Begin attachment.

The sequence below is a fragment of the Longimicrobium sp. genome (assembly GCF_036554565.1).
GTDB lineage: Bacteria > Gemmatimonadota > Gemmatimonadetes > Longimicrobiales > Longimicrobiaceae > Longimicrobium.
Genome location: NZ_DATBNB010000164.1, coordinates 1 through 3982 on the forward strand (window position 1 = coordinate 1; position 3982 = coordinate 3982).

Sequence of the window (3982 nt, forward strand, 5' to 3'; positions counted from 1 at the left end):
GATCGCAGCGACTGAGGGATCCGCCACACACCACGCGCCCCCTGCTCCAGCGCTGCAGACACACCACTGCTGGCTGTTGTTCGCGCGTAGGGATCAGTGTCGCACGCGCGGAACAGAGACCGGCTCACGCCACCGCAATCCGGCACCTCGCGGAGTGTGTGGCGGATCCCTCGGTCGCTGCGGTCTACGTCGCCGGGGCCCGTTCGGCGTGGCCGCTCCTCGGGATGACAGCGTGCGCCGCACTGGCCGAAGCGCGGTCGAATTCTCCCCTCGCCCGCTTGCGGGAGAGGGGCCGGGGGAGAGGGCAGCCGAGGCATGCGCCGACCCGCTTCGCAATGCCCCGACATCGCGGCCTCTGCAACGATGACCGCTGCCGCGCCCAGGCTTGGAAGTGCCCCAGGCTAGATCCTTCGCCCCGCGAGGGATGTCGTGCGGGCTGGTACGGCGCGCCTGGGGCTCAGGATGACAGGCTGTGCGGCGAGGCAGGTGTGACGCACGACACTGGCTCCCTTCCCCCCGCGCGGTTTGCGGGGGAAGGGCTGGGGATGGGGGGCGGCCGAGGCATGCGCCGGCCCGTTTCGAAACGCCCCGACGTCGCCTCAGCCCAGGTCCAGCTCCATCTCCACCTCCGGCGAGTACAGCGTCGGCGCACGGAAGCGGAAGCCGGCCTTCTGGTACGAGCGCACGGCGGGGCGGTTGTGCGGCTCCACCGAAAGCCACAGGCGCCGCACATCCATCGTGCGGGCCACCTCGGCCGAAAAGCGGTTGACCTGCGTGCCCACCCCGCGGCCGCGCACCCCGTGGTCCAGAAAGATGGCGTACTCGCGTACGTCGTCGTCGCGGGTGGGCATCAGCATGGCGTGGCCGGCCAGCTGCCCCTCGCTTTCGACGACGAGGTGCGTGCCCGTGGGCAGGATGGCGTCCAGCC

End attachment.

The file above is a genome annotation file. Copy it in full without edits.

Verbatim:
The sequence below is a fragment of the Longimicrobium sp. genome (assembly GCF_036554565.1).
GTDB lineage: Bacteria > Gemmatimonadota > Gemmatimonadetes > Longimicrobiales > Longimicrobiaceae > Longimicrobium.
Genome location: NZ_DATBNB010000164.1, coordinates 1 through 3982 on the forward strand (window position 1 = coordinate 1; position 3982 = coordinate 3982).

Sequence of the window (3982 nt, forward strand, 5' to 3'; positions counted from 1 at the left end):
GATCGCAGCGACTGAGGGATCCGCCACACACCACGCGCCCCCTGCTCCAGCGCTGCAGACACACCACTGCTGGCTGTTGTTCGCGCGTAGGGATCAGTGTCGCACGCGCGGAACAGAGACCGGCTCACGCCACCGCAATCCGGCACCTCGCGGAGTGTGTGGCGGATCCCTCGGTCGCTGCGGTCTACGTCGCCGGGGCCCGTTCGGCGTGGCCGCTCCTCGGGATGACAGCGTGCGCCGCACTGGCCGAAGCGCGGTCGAATTCTCCCCTCGCCCGCTTGCGGGAGAGGGGCCGGGGGAGAGGGCAGCCGAGGCATGCGCCGACCCGCTTCGCAATGCCCCGACATCGCGGCCTCTGCAACGATGACCGCTGCCGCGCCCAGGCTTGGAAGTGCCCCAGGCTAGATCCTTCGCCCCGCGAGGGATGTCGTGCGGGCTGGTACGGCGCGCCTGGGGCTCAGGATGACAGGCTGTGCGGCGAGGCAGGTGTGACGCACGACACTGGCTCCCTTCCCCCCGCGCGGTTTGCGGGGGAAGGGCTGGGGATGGGGGGCGGCCGAGGCATGCGCCGGCCCGTTTCGAAACGCCCCGACGTCGCCTCAGCCCAGGTCCAGCTCCATCTCCACCTCCGGCGAGTACAGCGTCGGCGCACGGAAGCGGAAGCCGGCCTTCTGGTACGAGCGCACGGCGGGGCGGTTGTGCGGCTCCACCGAAAGCCACAGGCGCCGCACATCCATCGTGCGGGCCACCTCGGCCGAAAAGCGGTTGACCTGCGTGCCCACCCCGCGGCCGCGCACCCCGTGGTCCAGAAAGATGGCGTACTCGCGTACGTCGTCGTCGCGGGTGGGCATCAGCATGGCGTGGCCGGCCAGCTGCCCCTCGCTTTCGACGACGAGGTGCGTGCCCGTGGGCAGGATGGCGTCCAGCC